On May 19, the Royal Architectural Institute of Canada (RAIC) and the Canada Council for the Arts announced the 2016 winners of the Governor General's Medals in Architecture. The prestigious award, handed out every two years, recognizes outstanding projects completed by Canadian architects across the country, which are seen as exemplary projects for design excellence. This year, out of the 12 recipients selected, four projects are located in the GTA, and are designed by local Toronto architecture firms. Below is a list of the 12 recipients of the Governor General's Medals.

1. Bridgepoint Active Healthcare (Toronto, Ontario)

The high-profile Bridgepoint Hospital overlooking the Don Valley has already won a slew of awards, and continues to be recognized as the new standard for healthcare facilities. Designed in consortium with Stantec Architecture and KPMB Architects as Planning, Compliance, and Design Architects, and HDR Architects and Diamond Schmitt Architects as Design, Build, Finance, and Maintain Architects, the project is lauded not only for its environmentally-friendly LEED Silver rating, but also for its adaptive reuse of a heritage site and its emphasis on patient well-being. With therapeutic connections and magnificent views both to the surrounding nature and to the city, the Bridgepoint Hospital is regarded as a stellar example of how design can impact, and improve, our general health and well-being.

Bridgepoint Active Healthcare, image courtesy of the RAIC.

2. Nathan Phillips Square Revitalization (Toronto, Ontario)

Another high-profile Toronto project has received recognition, this time for the delicate transformation of Nathan Phillips Square, the city's most iconic public space. After winning an international competition, local firm PLANT Architect with Perkins + Will has implemented the revitalization project in phases over the past few years, which included a new stage and concession stand, a new green roof atop the City Hall podium, and the relocation of the Peace Gardens. The jury praised the project's sensitivity to Viljo Revell's landmark Modernist structure, recognizing that the revitalization not only enhanced the original design of the space, but also "created one of the most outstanding public spaces in Canada".

It is important to note, however, that more changes may be coming to Nathan Phillips Square, as not all of the proposed phases of the project have been built out. No news has surfaced of late about these later phases, which include further public realm improvements and a new restaurant in the southwest corner, but the iconic plaza may soon continue its transformation into a world-class public space.

The stage added as part of the Nathan Phillips Square Revitalization, image courtesy of the RAIC.

3. Regent Park Aquatic Centre (Toronto, Ontario)

MJMA's Regent Park Aquatic Centre has received plenty of attention since its opening in 2012, and much-deserved at that. The sleek black structure is the centrepiece of the Regent Park revitalization, and has been an instant success in the rejuvenated neighbourhood, replacing an outdoor pool that was a popular amenity in the community. The jury was impressed with the design and openness of the building, praising its sensitivity to its surroundings and pavilion-like atmosphere.

The Regent Park Aquatic Centre, image courtesy of the RAIC.

4. Wong Dai Sin Temple (Markham, Ontario)

Chalking up another Governor General's Medal, the highly regarded firm of Shim-Sutcliffe Architects has received recognition for their Taoist temple in Markham. The small, yet dramatic building features striking angles of corten steel breaking up its cantilevered rectangular volume. Impressing the jury with its conceptual clarity, the building represents the equilibrium of a tai chi pose through its asymmetry and counterbalance of volumes, using dynamic structural forms and a simple material palette.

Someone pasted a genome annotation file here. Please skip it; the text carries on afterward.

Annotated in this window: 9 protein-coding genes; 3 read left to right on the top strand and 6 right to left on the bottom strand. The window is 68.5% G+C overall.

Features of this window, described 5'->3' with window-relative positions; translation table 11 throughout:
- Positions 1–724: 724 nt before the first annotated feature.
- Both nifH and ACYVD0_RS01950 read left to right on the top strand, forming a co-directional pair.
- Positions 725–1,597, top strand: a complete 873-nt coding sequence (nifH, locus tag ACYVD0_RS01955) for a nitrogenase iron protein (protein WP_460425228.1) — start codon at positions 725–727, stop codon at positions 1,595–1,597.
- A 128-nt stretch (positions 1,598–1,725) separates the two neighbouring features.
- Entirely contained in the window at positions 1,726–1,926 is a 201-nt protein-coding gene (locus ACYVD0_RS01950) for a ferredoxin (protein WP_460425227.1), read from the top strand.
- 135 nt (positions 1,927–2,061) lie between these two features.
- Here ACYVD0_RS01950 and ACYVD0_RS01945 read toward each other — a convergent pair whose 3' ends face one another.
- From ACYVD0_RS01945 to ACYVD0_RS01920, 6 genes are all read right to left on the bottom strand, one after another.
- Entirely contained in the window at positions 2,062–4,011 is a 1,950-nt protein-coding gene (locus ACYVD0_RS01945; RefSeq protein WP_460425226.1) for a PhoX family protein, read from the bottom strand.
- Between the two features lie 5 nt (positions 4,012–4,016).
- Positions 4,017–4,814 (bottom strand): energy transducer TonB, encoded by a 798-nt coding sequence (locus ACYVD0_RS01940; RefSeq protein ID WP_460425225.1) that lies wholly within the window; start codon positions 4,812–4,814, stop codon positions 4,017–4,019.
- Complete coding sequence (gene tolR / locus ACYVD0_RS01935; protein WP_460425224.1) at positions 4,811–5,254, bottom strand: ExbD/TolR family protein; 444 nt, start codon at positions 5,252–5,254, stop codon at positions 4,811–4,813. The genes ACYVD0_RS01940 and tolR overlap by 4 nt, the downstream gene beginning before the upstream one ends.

Wong Dai Sin Temple, image courtesy of RAIC.

The remainder of the award winners, located across the country from coast to coast, are as follows:

5. Amphithéâtre Cogeco (Trois-Rivières, Québec): Paul Laurendeau & François R. Beauchesne

6. BC Passive House Factory (Vancouver, BC): Hemsworth Architecture

7. Glacier Skywalk (Jasper, Alberta): Sturgess Architecture

8. Halifax Central Library (Halifax, Nova Scotia): Fowler, Bauld & Mitchell Ltd.

9. Ronald McDonald House BC & Yukon (Vancouver, BC): Michael Green Architecture (project begun by Mcfarlane Green Biggar Architecture & Design)

10. The Head Office of Caisse Desjardins de Lévis (Lévis, Québec): ABCP Architecture & Anne Carrier Architecture

11. University of Manitoba ARTlab (Winnipeg, Manitoba): Patkau Architects & LM Architectural Group

12. Wood Innovation and Design Centre (Prince George, BC): Michael Green Architecture

Amphithéâtre Cogeco, image courtesy of the RAIC.

The 2016 jury was comprised of five prominent architects and academics:

• Annmarie Adams, FRAIC – William C. Macdonald Professor, McGill University School of Architecture (Montreal, Canada)

• Vanessa Miriam Carlow – Founder, COBE Berlin (Berlin, Germany)

• Gary Hack – Dean Emeritus, University of Pennsylvania School of Design (Philadelphia, USA)

• Richard Henriquez, FRAIC – Founding Partner, Henriquez Partners Architects (Vancouver, Canada)

• Todd Saunders – Principal, Saunders Architecture (Bergen, Norway)

The awards will be presented during a ceremony at Rideau Hall on September 20, 2016.

Glacier Skywalk, image courtesy of the RAIC.

You can find out more about the winning projects and firms by following the dataBase links below, or you can read the jury comments and a brief description of each project on the RAIC's website, here. Want to get in on the discussion? Check out the associated Forum thread, or leave a comment in the space provided on this page.

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